When you start to run a new application on a new or existing install of IIS and ASP.net, you often run into the following error: Handler “ScriptHandlerFactory” has a bad module “ManagedPipelineHandler” in its module list. One reason for this error may be that ASP.net was not completely installed during the IIS setup. Another reason this error may appear in your logs is due to a configuration issue when your application requires that it be run in integrated mode. By monitoring your logs for the specific error code 500.21, you can easily catch this error and correct it before it causes a real issue.
32-bit VS 64-bit
With Microsoft supporting two variants of its operating systems – 32-bit and 64-bit – issues around compatibility can leak into a deployment. There can often be issues if you try to launch a 32-bit application in a newer 64-bit version of IIS 7. Changing a setting within the IIS server offers a quick fix, but first you need to make sure you catch the error or you might not know you need to resolve this issue.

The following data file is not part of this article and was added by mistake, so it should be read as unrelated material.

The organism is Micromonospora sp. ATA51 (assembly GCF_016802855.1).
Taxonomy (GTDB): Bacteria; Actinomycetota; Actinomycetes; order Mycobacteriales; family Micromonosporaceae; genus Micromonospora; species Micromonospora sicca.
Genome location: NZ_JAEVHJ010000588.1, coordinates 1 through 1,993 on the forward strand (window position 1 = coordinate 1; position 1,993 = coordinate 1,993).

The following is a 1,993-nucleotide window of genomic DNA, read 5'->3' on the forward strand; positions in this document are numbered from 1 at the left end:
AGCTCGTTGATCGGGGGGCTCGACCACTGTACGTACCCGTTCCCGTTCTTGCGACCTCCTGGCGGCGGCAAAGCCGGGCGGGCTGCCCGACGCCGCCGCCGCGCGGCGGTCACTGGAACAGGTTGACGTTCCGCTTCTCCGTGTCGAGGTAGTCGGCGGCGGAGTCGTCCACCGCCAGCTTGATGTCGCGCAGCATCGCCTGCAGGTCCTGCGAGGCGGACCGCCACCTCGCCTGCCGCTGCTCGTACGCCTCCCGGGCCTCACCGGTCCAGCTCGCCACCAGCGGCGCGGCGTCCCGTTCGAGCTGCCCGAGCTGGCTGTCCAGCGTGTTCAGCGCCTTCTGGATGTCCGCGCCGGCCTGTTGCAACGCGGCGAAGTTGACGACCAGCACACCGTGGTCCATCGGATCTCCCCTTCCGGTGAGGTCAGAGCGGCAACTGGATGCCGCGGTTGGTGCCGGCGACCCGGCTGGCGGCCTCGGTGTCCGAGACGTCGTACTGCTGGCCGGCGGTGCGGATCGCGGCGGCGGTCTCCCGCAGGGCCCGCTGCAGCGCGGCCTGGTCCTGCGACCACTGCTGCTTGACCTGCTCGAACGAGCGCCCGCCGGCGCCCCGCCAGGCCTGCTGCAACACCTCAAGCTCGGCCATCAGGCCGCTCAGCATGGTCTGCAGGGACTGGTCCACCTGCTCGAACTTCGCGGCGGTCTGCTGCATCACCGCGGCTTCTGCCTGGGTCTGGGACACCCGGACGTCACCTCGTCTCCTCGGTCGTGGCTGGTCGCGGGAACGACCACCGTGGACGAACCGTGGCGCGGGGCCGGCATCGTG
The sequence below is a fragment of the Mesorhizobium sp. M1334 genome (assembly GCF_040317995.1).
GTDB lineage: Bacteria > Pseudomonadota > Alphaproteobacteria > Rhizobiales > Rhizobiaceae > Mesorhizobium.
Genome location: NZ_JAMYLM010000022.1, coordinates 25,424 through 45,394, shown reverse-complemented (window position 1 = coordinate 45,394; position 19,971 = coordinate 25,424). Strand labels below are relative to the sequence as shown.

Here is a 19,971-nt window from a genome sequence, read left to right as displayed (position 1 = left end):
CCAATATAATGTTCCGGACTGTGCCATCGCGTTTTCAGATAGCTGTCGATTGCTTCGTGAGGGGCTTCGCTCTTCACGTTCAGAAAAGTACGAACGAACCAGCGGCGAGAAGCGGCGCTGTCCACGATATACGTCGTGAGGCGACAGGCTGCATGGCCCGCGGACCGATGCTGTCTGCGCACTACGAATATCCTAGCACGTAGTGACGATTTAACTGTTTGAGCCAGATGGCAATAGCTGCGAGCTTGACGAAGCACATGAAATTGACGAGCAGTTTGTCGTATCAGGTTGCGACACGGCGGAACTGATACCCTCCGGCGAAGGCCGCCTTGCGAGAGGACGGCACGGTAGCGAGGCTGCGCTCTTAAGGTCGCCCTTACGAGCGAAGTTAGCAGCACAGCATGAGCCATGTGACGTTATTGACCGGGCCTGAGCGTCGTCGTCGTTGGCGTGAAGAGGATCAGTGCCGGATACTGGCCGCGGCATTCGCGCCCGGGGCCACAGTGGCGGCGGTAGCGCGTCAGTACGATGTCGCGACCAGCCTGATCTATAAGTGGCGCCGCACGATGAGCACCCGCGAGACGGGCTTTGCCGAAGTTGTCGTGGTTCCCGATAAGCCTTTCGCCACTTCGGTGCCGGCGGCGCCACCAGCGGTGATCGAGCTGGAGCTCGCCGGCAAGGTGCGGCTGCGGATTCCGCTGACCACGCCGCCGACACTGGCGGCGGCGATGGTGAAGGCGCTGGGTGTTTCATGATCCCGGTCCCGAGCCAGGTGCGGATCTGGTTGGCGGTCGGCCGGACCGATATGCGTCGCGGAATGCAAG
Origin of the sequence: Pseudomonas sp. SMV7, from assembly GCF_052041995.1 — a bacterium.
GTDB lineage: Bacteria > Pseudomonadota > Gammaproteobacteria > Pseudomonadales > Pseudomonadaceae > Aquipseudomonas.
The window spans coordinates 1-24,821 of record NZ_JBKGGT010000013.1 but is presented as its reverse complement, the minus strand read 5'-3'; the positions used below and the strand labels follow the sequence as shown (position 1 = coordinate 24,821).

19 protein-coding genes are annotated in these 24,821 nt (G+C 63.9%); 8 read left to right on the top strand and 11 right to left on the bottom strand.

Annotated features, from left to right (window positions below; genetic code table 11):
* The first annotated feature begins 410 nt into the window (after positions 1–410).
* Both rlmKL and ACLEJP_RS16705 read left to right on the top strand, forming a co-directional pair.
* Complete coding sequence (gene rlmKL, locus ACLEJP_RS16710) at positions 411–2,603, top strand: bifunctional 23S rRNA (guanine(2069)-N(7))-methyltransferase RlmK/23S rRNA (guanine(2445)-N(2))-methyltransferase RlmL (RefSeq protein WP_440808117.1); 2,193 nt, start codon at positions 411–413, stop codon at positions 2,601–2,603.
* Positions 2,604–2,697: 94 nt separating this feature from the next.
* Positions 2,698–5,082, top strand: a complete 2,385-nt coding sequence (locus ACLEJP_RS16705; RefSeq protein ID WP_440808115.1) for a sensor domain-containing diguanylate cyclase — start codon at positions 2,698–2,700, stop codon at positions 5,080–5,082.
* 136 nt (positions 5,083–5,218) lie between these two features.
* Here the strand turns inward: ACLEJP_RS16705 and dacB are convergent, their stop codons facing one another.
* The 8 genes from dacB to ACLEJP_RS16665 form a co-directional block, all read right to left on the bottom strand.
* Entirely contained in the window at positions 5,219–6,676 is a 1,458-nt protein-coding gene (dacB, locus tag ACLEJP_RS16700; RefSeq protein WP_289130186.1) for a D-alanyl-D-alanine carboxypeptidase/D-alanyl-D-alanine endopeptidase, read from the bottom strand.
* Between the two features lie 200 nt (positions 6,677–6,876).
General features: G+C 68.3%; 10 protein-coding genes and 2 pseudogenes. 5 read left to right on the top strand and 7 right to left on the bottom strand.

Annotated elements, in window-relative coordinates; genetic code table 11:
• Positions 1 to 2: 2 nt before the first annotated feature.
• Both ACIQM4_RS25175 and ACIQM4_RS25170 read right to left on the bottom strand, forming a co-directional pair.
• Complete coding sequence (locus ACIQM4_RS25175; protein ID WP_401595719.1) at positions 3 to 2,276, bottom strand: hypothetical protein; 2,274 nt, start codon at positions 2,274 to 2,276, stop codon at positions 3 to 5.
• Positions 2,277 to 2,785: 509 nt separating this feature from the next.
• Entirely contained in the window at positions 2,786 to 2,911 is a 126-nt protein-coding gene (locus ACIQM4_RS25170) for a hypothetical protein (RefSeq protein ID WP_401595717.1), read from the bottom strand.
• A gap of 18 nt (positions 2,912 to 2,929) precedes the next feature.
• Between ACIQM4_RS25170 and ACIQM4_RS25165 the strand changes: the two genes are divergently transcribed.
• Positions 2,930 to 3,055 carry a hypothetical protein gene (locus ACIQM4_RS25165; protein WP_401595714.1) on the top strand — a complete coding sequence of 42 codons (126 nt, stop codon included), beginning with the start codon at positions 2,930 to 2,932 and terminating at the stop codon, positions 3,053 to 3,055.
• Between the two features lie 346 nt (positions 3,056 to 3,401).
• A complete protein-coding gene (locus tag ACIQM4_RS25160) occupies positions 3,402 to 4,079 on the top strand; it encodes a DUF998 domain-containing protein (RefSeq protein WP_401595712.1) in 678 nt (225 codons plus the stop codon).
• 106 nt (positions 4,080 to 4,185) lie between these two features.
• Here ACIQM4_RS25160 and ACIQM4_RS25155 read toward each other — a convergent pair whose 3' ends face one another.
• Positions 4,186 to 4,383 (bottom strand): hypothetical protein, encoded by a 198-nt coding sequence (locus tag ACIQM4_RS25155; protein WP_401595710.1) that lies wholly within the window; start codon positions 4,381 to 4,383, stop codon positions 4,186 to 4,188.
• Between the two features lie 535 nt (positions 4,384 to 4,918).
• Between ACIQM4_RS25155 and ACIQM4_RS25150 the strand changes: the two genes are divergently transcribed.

Occasionally the IIS service W3wp.exe can crash, causing your application to fail. Keep an eye out for this with the pattern below.
There are many reasons why an application can cause a stack overflow, but basically it is due to the stack thread being damaged. This is one of those generic errors that can be caused by a different issue in every application, so resolving it most often comes down to the developer(s) of the application.
Executing the Top Tags
These popular tagging and alerting categories support the most common log management use cases including: troubleshooting in development, real-time performance monitoring and alerting of production systems, user behavior analytics, and assuring security compliance.
Three separate tag files – one for all Web servers, one specific to Tomcat and one specific to Microsoft IIS – are available for easy download at https://logentries.com/doc/community-insights/.